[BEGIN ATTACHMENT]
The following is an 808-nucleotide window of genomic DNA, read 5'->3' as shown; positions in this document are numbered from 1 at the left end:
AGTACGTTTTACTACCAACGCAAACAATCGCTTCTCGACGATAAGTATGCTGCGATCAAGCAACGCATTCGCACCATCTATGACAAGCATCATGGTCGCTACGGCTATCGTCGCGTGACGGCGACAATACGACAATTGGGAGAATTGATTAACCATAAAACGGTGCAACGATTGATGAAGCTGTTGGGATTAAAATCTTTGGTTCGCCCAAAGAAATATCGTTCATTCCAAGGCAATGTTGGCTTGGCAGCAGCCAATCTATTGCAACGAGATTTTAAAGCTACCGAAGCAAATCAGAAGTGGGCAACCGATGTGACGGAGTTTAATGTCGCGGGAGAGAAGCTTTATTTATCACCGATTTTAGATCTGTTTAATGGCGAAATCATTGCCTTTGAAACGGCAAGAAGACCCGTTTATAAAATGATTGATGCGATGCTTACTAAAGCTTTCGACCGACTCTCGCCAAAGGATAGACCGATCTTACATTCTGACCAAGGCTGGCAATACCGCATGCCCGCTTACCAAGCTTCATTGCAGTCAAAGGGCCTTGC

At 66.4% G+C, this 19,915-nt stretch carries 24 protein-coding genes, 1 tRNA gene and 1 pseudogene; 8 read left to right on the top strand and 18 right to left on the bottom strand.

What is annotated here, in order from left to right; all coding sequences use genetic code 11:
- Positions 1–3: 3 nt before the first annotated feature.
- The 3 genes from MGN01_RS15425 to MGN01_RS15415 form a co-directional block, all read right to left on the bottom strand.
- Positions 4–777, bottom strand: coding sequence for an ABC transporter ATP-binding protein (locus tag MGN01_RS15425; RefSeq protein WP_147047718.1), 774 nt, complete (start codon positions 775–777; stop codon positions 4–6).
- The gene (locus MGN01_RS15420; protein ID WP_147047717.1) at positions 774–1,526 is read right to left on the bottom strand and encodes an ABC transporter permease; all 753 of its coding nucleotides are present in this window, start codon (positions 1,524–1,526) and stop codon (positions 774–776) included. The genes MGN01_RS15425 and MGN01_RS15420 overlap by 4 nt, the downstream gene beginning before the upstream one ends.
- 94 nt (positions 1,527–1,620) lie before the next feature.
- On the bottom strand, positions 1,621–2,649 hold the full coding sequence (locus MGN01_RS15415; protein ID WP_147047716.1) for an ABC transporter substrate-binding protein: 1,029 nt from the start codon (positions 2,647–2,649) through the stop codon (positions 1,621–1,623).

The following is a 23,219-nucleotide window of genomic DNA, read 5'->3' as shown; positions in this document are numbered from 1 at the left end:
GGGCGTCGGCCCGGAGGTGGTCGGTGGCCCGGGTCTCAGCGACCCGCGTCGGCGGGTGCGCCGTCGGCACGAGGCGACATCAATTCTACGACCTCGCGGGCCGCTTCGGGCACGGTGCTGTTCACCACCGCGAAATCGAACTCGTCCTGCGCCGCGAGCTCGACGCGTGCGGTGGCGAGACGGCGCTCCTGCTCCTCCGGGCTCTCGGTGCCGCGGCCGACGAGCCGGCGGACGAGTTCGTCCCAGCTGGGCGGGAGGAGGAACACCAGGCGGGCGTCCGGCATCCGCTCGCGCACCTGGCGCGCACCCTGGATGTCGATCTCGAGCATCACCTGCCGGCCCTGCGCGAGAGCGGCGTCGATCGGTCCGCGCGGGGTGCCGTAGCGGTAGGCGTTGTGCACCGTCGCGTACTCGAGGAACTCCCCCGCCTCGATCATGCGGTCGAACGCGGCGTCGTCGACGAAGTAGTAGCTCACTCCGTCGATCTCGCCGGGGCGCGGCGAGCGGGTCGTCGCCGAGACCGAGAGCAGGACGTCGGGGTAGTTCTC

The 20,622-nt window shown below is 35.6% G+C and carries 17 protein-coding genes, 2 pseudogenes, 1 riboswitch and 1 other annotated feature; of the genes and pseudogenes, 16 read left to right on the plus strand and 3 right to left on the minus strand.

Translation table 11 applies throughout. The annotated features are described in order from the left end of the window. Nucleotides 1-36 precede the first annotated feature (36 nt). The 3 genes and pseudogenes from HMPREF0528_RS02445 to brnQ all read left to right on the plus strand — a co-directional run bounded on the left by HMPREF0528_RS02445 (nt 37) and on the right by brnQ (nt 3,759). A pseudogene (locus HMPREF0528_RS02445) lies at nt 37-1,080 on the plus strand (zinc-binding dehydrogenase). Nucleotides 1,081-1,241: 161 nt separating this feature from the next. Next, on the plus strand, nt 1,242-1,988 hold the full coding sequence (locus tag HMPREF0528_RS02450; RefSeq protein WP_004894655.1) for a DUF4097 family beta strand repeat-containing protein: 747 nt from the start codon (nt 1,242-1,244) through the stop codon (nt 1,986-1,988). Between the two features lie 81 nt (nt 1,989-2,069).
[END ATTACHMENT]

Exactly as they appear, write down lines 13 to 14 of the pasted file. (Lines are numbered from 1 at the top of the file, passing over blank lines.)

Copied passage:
The 20,622-nt window shown below is 35.6% G+C and carries 17 protein-coding genes, 2 pseudogenes, 1 riboswitch and 1 other annotated feature; of the genes and pseudogenes, 16 read left to right on the plus strand and 3 right to left on the minus strand.

Translation table 11 applies throughout. The annotated features are described in order from the left end of the window. Nucleotides 1-36 precede the first annotated feature (36 nt). The 3 genes and pseudogenes from HMPREF0528_RS02445 to brnQ all read left to right on the plus strand — a co-directional run bounded on the left by HMPREF0528_RS02445 (nt 37) and on the right by brnQ (nt 3,759). A pseudogene (locus HMPREF0528_RS02445) lies at nt 37-1,080 on the plus strand (zinc-binding dehydrogenase). Nucleotides 1,081-1,241: 161 nt separating this feature from the next. Next, on the plus strand, nt 1,242-1,988 hold the full coding sequence (locus tag HMPREF0528_RS02450; RefSeq protein WP_004894655.1) for a DUF4097 family beta strand repeat-containing protein: 747 nt from the start codon (nt 1,242-1,244) through the stop codon (nt 1,986-1,988). Between the two features lie 81 nt (nt 1,989-2,069).